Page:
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Reversing time promises invisibility

  September 15/22, 2008
Bounce light off the right material surrounding an object and the beams reverse course and return toward their source as though you were running time backwards. Reflect the reversed light off an ordinary mirror and you can make the object disappear.

The mirror sends the beams in their original direction but angled inward toward each other. By making the beams converge at the right point you can make them bend around the object rather than bounce off of it. This makes the object invisible by creating the illusion that the light has passed through it.

This time-reversal-and-mirror process mimics bending the lightwaves backwards as they hit the surrounding material. Bending lightwaves backwards -- negative refraction -- is a method researchers have been studying to develop invisibility shields, but making negative refraction materials that work for more than a narrow range of wavelengths is extremely challenging.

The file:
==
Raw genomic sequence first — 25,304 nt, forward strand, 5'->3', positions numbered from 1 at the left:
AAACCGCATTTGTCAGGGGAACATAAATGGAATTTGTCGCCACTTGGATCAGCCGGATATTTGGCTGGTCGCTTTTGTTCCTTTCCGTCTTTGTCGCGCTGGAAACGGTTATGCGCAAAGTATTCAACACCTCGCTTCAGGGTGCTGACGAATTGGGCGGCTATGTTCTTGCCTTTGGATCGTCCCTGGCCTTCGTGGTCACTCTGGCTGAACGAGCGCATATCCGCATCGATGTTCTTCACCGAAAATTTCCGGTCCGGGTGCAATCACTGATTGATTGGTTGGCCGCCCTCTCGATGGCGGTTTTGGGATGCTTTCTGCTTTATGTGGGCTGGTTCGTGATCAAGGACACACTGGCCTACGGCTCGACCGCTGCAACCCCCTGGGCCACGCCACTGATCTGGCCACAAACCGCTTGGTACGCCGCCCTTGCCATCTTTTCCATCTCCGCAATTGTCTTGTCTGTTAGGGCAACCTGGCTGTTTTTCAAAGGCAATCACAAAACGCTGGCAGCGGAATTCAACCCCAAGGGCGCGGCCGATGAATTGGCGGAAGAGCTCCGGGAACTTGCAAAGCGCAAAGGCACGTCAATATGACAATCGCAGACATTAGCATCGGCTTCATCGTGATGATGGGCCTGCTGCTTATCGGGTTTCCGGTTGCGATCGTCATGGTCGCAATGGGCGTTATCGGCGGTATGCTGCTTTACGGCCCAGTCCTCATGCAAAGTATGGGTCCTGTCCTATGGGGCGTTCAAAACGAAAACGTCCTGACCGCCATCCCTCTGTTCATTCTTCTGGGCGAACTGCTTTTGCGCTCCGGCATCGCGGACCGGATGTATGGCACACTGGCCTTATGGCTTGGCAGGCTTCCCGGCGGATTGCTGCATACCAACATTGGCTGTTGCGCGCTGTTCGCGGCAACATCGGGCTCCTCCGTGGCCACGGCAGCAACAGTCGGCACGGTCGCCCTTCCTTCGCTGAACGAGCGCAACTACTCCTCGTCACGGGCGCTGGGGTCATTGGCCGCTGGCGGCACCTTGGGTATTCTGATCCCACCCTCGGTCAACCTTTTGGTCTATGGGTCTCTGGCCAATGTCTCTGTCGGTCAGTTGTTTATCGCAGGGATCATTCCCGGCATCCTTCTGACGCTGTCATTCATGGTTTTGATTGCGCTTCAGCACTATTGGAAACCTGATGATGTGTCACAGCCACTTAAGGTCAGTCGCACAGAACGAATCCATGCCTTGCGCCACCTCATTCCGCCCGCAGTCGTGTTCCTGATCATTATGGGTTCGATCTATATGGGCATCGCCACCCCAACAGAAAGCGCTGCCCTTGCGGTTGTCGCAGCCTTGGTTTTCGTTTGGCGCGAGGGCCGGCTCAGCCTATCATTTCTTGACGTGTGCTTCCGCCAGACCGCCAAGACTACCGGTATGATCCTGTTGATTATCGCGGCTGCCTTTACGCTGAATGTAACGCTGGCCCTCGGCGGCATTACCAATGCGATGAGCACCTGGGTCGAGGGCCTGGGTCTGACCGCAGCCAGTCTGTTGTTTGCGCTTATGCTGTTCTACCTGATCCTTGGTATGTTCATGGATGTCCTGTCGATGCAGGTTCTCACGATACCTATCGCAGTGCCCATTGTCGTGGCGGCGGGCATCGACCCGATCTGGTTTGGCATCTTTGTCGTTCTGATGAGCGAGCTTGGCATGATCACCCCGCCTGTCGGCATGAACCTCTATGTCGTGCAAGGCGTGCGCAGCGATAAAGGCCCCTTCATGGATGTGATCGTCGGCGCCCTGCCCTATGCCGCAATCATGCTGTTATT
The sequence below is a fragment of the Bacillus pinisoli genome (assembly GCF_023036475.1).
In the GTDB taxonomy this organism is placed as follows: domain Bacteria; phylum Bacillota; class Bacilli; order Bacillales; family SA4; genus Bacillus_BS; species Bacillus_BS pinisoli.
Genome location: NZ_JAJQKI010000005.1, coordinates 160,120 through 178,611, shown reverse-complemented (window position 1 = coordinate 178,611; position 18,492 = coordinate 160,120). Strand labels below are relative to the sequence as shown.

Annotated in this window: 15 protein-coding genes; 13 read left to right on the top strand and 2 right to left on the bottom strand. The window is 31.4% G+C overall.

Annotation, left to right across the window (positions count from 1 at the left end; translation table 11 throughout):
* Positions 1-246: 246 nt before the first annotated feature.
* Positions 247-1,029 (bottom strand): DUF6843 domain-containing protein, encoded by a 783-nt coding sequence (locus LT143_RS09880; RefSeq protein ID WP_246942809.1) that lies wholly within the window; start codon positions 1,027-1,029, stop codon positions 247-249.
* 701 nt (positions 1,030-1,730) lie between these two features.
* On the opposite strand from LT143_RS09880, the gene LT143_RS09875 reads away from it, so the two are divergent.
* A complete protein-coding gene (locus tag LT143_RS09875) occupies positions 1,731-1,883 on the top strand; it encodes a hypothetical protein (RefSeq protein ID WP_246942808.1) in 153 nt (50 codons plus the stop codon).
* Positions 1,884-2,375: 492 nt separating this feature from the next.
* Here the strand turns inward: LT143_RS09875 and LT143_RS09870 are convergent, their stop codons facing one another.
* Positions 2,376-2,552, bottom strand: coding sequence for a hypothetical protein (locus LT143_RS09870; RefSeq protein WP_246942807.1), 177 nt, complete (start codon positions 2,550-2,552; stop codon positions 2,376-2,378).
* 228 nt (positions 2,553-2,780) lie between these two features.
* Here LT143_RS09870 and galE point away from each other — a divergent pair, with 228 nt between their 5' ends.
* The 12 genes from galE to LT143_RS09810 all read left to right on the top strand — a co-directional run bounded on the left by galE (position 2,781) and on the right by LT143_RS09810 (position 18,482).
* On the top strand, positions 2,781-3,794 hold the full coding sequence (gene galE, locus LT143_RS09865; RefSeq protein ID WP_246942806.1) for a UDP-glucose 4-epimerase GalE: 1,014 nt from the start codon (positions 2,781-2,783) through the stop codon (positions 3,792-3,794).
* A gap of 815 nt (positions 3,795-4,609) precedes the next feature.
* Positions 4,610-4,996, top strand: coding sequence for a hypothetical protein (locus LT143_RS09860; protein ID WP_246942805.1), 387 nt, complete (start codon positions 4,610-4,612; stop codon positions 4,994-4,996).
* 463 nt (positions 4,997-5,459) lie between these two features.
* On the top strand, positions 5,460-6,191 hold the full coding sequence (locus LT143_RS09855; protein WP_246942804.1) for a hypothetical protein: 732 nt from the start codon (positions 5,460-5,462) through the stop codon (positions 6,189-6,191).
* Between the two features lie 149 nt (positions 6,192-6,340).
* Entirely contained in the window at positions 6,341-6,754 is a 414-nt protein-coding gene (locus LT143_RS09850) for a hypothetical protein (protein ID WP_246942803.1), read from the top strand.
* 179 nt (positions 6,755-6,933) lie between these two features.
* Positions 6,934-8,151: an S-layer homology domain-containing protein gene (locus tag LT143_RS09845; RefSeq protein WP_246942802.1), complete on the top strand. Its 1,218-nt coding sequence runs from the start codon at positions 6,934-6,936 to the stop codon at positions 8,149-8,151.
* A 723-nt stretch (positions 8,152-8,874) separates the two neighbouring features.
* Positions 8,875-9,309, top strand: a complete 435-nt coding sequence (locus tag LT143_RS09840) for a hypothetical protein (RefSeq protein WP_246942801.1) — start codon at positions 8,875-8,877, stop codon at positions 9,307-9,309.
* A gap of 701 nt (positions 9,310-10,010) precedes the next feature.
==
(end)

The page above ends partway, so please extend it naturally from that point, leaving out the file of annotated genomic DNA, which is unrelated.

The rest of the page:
The time reversal technique offers a new route to practical invisibility shields. Time reversal could also be used to make more powerful magnifying lenses. The technique can also be used with sound waves.

Research paper:
Time Reversal and Negative Refraction
Science, published online August 28, 2008

Researcher's homepage:
John Pendry

Related stories and briefs:
Negative refraction gets visible -- recent developments in negative fraction
Scheme reverses light pulses -- previous work on time reversal of light

Further info:
View from the High Ground: ICL's John Pendry -- an interview with the inventor of negative index of refraction materials

Back to TRN September 15/22, 2008

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